Intact but less accessible phonetic representations in adults with dyslexia.
Boets B., Op de Beeck HP., Vandermosten M., Scott SK., Gillebert CR., Mantini D., Bulthé J., Sunaert S., Wouters J., Ghesquière P.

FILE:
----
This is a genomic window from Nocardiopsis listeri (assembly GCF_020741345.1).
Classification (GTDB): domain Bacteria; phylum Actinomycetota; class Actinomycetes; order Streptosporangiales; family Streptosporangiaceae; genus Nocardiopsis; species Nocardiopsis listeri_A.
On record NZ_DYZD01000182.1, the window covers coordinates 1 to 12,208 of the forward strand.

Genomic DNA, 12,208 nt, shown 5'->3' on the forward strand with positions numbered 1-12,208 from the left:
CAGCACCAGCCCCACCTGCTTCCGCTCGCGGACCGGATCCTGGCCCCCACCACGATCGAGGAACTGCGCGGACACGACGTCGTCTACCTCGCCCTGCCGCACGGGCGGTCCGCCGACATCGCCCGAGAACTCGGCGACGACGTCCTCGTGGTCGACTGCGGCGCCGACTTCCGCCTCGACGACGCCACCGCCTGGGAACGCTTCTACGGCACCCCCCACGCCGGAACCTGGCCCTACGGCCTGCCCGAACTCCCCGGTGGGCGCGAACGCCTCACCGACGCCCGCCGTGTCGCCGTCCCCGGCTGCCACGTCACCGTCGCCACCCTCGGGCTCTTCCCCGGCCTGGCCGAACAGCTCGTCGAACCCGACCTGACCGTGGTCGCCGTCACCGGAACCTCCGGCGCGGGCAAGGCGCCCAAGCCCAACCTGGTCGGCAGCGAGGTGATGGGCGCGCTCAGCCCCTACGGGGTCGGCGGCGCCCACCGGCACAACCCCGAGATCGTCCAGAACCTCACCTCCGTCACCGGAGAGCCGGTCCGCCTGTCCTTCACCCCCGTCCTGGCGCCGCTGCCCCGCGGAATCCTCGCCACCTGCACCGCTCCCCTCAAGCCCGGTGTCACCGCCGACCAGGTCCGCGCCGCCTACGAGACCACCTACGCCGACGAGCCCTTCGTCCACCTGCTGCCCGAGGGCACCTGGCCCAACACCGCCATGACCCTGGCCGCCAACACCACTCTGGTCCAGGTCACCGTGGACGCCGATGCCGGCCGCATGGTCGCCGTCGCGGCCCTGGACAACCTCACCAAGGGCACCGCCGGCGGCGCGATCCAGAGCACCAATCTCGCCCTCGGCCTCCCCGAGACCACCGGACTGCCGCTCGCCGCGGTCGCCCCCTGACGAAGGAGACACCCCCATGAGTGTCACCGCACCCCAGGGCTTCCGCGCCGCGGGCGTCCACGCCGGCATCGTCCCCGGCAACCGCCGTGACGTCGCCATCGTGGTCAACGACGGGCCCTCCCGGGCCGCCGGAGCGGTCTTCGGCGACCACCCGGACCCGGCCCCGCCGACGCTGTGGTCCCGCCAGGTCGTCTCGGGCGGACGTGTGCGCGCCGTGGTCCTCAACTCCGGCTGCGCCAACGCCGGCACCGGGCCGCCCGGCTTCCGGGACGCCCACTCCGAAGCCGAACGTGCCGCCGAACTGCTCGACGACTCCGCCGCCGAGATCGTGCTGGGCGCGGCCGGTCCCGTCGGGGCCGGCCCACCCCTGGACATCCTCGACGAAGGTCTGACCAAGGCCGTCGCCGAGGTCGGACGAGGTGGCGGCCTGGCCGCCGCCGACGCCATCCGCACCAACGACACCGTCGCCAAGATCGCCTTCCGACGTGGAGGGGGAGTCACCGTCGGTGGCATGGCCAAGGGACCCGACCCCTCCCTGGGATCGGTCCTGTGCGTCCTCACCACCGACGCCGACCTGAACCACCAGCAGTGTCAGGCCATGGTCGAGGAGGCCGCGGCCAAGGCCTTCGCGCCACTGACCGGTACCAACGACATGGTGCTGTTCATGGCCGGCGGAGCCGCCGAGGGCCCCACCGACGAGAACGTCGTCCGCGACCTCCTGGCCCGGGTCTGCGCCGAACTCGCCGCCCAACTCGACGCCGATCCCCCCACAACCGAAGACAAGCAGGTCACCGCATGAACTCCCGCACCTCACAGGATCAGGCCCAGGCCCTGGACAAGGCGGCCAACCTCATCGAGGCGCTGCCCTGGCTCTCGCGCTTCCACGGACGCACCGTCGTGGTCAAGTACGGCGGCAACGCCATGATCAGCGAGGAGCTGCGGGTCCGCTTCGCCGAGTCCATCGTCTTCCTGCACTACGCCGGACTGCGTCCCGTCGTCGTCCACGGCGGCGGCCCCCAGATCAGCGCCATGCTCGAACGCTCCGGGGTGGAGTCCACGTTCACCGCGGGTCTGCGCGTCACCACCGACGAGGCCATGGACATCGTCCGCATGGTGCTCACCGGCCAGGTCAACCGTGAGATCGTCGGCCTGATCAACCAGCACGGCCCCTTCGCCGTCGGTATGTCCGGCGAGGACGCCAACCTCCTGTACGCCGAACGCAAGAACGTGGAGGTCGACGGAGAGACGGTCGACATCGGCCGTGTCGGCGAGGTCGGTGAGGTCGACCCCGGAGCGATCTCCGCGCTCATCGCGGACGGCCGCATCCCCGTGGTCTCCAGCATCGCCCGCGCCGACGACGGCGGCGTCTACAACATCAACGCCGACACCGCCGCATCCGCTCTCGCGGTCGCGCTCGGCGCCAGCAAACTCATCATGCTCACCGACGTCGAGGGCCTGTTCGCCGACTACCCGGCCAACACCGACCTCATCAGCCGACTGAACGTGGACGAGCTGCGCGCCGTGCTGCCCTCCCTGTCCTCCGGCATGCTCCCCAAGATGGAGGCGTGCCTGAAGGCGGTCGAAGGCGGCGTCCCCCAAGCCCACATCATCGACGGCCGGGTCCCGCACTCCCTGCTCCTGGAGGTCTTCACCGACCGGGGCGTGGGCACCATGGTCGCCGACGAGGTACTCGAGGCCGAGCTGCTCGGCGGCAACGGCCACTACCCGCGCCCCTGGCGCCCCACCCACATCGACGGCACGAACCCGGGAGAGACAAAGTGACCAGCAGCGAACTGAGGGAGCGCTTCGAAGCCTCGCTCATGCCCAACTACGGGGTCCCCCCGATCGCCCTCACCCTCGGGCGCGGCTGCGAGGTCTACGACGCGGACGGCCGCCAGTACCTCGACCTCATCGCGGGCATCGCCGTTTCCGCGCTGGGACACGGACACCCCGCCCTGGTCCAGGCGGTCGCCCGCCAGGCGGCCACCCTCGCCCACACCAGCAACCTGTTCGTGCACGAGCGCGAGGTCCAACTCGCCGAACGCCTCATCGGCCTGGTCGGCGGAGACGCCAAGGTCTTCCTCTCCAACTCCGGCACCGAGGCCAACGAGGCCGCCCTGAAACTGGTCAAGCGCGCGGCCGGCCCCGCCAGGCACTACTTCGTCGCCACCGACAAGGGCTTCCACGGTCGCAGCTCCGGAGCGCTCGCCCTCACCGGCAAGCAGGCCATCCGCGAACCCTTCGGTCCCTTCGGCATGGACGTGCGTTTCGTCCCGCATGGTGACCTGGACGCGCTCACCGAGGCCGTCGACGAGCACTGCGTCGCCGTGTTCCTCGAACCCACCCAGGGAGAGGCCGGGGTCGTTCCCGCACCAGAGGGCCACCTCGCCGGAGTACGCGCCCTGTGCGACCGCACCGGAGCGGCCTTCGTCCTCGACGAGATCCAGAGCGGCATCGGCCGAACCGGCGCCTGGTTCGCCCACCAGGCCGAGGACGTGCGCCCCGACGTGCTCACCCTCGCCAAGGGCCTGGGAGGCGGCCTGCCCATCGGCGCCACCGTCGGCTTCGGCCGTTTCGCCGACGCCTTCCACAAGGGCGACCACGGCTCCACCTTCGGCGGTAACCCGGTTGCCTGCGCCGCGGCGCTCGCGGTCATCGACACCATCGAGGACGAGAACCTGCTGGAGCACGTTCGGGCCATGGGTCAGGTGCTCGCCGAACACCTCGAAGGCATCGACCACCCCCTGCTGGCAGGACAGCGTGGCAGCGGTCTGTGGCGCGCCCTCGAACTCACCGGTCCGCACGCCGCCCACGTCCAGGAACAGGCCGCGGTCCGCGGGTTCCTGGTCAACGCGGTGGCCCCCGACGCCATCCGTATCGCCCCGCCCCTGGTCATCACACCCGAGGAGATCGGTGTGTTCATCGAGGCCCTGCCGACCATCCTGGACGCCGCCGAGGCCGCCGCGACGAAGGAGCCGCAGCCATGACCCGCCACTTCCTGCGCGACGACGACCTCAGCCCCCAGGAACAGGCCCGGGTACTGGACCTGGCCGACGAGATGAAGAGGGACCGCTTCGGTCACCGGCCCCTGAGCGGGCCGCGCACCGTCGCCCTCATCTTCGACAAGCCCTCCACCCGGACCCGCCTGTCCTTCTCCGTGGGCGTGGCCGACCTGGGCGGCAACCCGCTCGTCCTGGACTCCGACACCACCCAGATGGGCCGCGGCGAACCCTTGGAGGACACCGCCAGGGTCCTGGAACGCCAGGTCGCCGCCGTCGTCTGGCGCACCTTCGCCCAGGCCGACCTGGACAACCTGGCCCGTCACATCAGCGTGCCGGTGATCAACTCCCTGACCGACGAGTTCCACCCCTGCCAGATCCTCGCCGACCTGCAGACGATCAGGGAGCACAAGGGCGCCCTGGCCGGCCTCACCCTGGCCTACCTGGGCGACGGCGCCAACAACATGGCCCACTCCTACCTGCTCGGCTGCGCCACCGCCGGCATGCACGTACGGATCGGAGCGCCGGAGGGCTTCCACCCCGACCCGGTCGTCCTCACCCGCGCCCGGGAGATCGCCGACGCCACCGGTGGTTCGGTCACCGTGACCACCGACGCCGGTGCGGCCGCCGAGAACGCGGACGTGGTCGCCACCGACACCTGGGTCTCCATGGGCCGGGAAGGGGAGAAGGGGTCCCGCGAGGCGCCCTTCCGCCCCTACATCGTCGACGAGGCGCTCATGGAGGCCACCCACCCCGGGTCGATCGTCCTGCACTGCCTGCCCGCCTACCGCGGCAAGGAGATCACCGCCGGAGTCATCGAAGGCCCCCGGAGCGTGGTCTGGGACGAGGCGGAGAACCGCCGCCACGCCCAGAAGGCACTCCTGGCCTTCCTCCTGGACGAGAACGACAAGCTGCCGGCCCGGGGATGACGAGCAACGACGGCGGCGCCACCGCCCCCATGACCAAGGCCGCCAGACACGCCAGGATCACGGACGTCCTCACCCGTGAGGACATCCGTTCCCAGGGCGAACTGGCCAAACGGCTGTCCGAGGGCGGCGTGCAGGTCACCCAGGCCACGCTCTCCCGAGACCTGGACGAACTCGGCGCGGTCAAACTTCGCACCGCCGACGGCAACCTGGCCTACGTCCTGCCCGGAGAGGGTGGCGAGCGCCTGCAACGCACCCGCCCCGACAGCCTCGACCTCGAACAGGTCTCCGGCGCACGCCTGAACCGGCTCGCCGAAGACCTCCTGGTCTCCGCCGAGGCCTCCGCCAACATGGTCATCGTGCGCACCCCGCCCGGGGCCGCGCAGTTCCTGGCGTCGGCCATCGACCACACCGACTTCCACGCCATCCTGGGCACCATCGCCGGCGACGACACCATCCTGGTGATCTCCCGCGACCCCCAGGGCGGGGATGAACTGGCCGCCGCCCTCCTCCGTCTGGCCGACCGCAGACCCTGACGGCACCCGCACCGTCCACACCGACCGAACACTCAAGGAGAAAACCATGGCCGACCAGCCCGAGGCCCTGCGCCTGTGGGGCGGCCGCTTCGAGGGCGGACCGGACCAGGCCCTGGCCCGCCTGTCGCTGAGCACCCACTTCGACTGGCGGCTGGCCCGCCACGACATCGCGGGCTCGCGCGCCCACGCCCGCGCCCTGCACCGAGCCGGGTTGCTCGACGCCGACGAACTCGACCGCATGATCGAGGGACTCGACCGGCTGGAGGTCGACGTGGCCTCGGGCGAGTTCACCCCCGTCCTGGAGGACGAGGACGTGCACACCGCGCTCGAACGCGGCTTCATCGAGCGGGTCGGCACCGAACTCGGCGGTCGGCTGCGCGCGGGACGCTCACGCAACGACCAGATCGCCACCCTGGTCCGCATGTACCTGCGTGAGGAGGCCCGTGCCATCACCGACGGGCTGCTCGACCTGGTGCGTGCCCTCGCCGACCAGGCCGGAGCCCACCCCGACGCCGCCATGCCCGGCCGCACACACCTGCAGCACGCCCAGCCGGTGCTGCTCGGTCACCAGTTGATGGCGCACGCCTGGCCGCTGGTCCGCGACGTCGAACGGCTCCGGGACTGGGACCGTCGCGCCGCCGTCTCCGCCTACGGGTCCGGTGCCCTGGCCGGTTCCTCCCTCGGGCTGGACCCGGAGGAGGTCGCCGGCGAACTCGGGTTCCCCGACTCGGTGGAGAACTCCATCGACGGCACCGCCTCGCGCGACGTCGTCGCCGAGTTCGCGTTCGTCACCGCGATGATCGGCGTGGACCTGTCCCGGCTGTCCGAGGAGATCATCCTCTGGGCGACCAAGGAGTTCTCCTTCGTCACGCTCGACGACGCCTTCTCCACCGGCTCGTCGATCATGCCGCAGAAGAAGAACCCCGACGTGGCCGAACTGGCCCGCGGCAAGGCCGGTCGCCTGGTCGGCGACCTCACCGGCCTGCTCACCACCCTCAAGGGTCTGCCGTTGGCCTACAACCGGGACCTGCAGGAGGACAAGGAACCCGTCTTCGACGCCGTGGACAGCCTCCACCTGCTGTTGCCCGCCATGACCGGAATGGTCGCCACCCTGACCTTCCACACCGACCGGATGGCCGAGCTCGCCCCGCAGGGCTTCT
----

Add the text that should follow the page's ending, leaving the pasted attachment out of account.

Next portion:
Dyslexia is a severe and persistent reading and spelling disorder caused by impairment in the ability to manipulate speech sounds. We combined functional magnetic resonance brain imaging with multivoxel pattern analysis and functional and structural connectivity analysis in an effort to disentangle whether dyslexics' phonological deficits are caused by poor quality of the phonetic representations or by difficulties in accessing intact phonetic representations. We found that phonetic representations are hosted bilaterally in primary and secondary auditory cortices and that their neural quality (in terms of robustness and distinctness) is intact in adults with dyslexia. However, the functional and structural connectivity between the bilateral auditory cortices and the left inferior frontal gyrus (a region involved in higher-level phonological processing) is significantly hampered in dyslexics, suggesting deficient access to otherwise intact phonetic representations.